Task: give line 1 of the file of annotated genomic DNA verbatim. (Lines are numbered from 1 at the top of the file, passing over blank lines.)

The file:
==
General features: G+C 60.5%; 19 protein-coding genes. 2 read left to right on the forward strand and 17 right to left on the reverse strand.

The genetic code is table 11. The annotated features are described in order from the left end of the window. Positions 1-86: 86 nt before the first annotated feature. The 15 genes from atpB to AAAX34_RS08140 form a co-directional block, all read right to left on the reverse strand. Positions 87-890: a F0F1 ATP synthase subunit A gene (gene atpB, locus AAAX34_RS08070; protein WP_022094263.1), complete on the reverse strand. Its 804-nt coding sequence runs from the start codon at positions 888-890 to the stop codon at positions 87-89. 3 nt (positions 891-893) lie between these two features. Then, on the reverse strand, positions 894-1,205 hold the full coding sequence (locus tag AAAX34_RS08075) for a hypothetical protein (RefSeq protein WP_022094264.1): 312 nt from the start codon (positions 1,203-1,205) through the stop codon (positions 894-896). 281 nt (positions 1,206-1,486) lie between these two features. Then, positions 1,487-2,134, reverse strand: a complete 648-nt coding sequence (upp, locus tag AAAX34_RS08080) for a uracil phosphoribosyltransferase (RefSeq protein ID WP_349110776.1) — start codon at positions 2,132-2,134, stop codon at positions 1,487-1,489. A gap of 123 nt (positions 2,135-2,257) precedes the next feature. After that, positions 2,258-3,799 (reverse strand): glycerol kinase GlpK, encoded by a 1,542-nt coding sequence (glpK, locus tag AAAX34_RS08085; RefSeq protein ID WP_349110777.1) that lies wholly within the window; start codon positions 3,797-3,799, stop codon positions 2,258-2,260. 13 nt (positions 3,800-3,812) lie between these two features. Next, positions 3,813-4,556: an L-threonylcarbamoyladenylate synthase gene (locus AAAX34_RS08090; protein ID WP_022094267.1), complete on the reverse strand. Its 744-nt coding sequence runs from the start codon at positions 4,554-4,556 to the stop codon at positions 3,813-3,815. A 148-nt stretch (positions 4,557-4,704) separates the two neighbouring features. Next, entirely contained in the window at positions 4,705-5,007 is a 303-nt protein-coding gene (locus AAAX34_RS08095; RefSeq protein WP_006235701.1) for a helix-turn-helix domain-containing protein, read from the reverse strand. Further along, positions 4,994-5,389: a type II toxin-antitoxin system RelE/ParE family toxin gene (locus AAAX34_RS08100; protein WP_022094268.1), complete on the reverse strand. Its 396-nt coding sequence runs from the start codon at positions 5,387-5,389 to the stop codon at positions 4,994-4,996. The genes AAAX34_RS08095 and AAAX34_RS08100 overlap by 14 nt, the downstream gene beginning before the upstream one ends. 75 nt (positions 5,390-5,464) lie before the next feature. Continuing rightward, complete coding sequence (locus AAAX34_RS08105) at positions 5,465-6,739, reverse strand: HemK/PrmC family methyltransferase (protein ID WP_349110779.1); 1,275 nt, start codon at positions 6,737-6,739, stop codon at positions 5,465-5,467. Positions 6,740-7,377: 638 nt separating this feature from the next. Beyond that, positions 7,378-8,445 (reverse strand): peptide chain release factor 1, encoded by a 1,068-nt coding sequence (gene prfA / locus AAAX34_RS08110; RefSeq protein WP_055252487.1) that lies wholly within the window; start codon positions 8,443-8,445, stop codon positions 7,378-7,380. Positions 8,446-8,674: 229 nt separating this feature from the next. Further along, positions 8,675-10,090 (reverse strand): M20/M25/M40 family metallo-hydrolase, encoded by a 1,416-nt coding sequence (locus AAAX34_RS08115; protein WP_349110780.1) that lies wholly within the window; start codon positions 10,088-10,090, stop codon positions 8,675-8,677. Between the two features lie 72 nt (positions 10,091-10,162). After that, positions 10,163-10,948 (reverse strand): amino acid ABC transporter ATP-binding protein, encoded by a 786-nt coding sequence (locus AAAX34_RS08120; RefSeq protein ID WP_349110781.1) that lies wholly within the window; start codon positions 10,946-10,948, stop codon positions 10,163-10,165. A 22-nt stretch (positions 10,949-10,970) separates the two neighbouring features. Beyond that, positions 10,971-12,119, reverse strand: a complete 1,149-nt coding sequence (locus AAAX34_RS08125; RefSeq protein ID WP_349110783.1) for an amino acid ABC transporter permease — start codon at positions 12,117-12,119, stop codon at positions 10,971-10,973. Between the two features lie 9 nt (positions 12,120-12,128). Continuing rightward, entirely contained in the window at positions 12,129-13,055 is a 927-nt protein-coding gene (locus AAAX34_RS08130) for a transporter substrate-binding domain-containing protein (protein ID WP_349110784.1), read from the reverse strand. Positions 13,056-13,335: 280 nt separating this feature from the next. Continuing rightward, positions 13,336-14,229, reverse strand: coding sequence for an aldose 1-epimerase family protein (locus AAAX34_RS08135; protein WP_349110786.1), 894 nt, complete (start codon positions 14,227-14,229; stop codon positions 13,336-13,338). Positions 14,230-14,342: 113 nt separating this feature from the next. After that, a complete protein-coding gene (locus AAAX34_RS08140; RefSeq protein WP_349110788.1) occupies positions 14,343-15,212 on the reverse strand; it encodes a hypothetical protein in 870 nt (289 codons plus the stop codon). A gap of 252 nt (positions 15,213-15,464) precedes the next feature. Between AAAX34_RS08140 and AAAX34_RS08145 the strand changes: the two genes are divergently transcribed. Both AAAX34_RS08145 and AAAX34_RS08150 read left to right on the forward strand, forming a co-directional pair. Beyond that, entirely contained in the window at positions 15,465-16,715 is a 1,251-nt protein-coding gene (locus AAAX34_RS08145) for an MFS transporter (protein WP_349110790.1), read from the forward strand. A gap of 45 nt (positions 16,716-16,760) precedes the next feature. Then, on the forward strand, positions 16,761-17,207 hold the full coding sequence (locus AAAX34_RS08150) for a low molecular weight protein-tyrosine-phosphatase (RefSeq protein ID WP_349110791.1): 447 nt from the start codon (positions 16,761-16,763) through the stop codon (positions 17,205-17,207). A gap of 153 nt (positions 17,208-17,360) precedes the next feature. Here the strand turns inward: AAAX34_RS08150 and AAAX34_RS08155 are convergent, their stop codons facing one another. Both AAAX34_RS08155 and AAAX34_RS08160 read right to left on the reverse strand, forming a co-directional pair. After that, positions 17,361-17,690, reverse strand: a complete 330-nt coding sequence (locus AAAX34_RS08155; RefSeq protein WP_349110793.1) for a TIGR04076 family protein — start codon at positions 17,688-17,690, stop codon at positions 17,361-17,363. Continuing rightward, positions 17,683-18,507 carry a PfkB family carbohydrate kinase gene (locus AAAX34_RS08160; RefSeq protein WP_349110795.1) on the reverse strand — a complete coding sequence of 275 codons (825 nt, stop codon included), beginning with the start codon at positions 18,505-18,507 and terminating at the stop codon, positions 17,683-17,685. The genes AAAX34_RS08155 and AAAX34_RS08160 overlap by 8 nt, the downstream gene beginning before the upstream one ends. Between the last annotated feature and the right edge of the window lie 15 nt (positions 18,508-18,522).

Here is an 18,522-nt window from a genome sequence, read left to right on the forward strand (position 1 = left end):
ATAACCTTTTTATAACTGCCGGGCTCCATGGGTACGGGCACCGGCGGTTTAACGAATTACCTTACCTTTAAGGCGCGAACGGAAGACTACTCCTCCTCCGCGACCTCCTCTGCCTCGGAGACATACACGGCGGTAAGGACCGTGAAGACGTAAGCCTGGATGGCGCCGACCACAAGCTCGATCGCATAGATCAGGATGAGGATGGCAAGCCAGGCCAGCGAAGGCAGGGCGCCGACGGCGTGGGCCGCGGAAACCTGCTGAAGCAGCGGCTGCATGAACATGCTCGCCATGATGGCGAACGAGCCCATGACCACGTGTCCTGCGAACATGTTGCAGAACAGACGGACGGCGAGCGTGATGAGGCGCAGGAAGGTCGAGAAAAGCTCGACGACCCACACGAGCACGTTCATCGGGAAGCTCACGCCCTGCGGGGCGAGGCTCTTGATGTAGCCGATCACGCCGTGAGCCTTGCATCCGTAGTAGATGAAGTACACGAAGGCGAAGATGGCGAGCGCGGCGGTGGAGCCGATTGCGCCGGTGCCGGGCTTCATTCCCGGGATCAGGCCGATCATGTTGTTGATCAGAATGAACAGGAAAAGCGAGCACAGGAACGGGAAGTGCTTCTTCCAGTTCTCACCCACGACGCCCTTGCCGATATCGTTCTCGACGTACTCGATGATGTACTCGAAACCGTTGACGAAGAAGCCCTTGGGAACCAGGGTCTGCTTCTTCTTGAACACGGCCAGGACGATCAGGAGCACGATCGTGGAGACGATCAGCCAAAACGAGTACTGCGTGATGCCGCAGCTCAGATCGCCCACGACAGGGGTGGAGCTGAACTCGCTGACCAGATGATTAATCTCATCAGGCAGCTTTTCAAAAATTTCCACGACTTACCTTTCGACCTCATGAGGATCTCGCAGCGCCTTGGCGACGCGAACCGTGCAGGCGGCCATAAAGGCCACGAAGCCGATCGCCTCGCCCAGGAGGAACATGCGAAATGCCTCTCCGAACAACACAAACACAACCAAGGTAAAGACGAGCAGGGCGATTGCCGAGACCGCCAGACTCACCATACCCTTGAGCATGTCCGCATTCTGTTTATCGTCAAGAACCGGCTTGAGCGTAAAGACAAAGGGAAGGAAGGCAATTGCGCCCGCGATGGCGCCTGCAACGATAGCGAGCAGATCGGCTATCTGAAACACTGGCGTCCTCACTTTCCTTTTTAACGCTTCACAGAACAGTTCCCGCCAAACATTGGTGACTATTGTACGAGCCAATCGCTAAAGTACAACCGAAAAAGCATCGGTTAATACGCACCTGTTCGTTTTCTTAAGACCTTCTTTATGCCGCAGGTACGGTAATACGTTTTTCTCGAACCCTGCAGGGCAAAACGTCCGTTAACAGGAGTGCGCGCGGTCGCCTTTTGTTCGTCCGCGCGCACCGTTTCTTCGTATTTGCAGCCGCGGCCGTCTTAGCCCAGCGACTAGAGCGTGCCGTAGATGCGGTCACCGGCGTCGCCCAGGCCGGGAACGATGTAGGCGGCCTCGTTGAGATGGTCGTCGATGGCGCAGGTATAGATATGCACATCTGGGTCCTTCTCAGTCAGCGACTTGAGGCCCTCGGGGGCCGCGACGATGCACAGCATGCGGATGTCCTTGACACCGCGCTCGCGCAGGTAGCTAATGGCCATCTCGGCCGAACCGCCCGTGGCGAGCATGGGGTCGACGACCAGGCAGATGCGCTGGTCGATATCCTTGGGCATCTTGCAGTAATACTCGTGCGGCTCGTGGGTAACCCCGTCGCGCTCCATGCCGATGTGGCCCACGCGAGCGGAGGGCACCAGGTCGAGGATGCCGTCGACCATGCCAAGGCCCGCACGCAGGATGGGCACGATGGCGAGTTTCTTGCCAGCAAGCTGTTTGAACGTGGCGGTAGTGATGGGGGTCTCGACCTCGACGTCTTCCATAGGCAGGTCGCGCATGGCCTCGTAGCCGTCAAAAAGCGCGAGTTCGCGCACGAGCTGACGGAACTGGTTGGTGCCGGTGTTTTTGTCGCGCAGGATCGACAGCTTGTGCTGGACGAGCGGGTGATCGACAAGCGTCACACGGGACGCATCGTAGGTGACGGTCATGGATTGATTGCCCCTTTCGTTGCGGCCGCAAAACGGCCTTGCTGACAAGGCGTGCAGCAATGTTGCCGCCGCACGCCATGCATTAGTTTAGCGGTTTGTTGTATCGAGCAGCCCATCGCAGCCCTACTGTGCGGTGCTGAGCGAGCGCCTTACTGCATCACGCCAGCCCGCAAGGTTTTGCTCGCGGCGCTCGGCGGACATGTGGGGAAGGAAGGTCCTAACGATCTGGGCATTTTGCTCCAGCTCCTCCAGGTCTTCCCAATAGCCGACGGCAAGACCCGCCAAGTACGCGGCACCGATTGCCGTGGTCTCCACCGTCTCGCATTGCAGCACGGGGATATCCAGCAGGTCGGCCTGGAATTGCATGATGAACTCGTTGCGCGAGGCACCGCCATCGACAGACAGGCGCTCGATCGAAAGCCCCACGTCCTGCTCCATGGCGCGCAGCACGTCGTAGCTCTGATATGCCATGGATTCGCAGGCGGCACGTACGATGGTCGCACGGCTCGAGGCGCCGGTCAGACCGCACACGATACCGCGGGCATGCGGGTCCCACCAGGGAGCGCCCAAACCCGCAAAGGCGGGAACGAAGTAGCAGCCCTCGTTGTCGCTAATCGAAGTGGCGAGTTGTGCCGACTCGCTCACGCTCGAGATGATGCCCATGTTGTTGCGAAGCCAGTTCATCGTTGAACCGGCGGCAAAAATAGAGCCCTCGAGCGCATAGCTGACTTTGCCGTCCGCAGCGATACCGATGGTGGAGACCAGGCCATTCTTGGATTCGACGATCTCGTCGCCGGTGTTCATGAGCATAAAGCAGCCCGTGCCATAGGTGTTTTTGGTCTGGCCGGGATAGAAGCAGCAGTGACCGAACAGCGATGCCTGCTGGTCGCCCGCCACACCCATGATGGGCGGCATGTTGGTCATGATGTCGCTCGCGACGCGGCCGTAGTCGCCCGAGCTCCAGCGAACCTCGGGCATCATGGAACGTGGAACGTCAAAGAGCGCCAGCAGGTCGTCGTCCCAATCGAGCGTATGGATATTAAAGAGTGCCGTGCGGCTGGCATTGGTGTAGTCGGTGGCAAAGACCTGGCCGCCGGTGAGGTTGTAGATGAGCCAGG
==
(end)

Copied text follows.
General features: G+C 60.5%; 19 protein-coding genes. 2 read left to right on the forward strand and 17 right to left on the reverse strand.